The Pencil, Gumby and The Stress Ball
Let’s face it, we all have routines that help us manage our lives. I can think of at least three routines I use on work days: I have a definite routine that I follow each morning, and one before bed; I also follow the same route to work every day. Following these routines helps me to manage my day, and feel in control when starting and ending my day. I am sure many of you who are reading this article have some of the same routines. We utilize routines as a way to find control in what would otherwise be chaos.
There is nothing wrong with routines, unless we become so rigid and inflexible in them that we are unable to manage any kind of change or disruption to the routine. When this happens, we have a deficit that is creating a barrier to our quality of life. We become unable to see the possibilities, and miss out on many new experiences that can enrich our lives.
Most of us can be flexible in our routines. We can go with the flow, and bend enough to have new experiences. The changes may be small and happen over time or for short periods, and we can typically adapt. For people with autism spectrum disorders or other neurodevelopmental disorders, however being flexible and adapting to changes in routine can be extremely difficult. This can cause so much uncertainty and loss of control that the person cannot cope or find a way to adjust. This may cause the person to exhibit negative behaviors, cry, become more inflexible, or even cause him/her to flee the scene.
Flexibility, like so many other things, falls along a continuum. At one end, you have the person who is very rigid; at the opposite end, you have the person who is completely flexible; and somewhere in the middle is the person who likes routine, but can adapt to changes as needed. Finding that happy medium can be difficult for some people, and may be dependent on the day or the circumstance.
When I think of the person who is completely rigid, I picture a pencil. If I try to bend it even just a little bit, it remains inflexible. If I push and try to bend it more, the whole thing snaps in half and I’m left with disconnection and chaos. When I think of a person who is totally flexible, on the other hand, I picture one of those bendy guys (like Gumby) that you can twist in every direction and he still doesn’t break. He might become very contorted and knotted up, however, which can then cause just as much chaos as the broken pencil. In people, this might be viewed as passivity, just going with the flow without any control. So how do you find a happy medium between a rigid inflexible pencil and a rubbery completely flexible bendy figure? When I think of the person who is somewhere in the middle, I picture a stress ball: You can squeeze and squish it, but when you let go it returns to its former shape. It has some of the characteristics of the rigid pencil in that it holds its shape and can be firm. On the other hand, it also has some of the characteristics of the bendy figure because it can be squeezed and squished and lose its shape. The stress ball has flexibility within its rigid form.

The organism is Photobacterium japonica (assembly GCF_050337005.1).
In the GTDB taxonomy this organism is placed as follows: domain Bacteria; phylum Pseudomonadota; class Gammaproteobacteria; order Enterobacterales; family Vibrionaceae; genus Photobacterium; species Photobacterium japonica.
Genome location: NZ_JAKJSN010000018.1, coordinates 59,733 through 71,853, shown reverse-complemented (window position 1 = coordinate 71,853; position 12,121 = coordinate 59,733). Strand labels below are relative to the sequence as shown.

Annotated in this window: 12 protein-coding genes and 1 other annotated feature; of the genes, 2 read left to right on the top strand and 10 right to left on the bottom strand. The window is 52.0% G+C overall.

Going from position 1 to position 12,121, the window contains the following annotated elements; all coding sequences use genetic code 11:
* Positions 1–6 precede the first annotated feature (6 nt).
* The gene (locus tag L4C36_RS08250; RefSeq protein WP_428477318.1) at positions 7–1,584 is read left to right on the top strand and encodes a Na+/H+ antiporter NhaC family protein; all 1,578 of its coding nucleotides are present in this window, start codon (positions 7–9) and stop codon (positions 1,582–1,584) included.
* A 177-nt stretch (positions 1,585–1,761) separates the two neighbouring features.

Helping a person with a deficit in flexibility move away from rigidity or passivity toward a happy medium can be difficult. The best way to begin introducing more flexibility into the daily routines of individuals who are very rigid is to start adding very small variations. Those variations are very small changes to the normal routine such as moving the soap from one side of the sink to another, or putting the left sock on before the right sock. The size of the variation depends on the individual. Variations need to be big enough to be noticed, but not so big as to cause anxiety and meltdown. Variations are intended to introduce cognitive challenges, and allow the person to make new discoveries while expanding the ability to be flexible. This same concept can work for the person who is passive and appears to be too flexible. The difference comes in how the changes are highlighted for that person. Providing the very passive person with time to think and process the changes that are being made, and modeling how others think about those changes, is a way to begin demonstrating the concept of giving an opinion. For example, the child’s morning routine is to have a glass of juice with breakfast. The flavor of juice changes regularly, and the adult in this situation could model less passivity by saying, “I don’t like it when the flavor of juice changes every day. I would like it if we just had apple or grape juice in the morning.” The adult can then pause and wait to see if the passive child expresses an opinion. This type of behavior still allows for flexibility, but models the idea that expressing an opinion is acceptable.
Learning how to introduce, highlight, and process variations is a key concept in the work that we do in our clinic. I help parents to determine the best way to add variations for flexibility, and allow for processing time for expression of feelings about the changes. Finding the happy medium can be difficult; but the ability to have flexibility amidst routine usually leads to a better quality of life, full of new discoveries and experiences.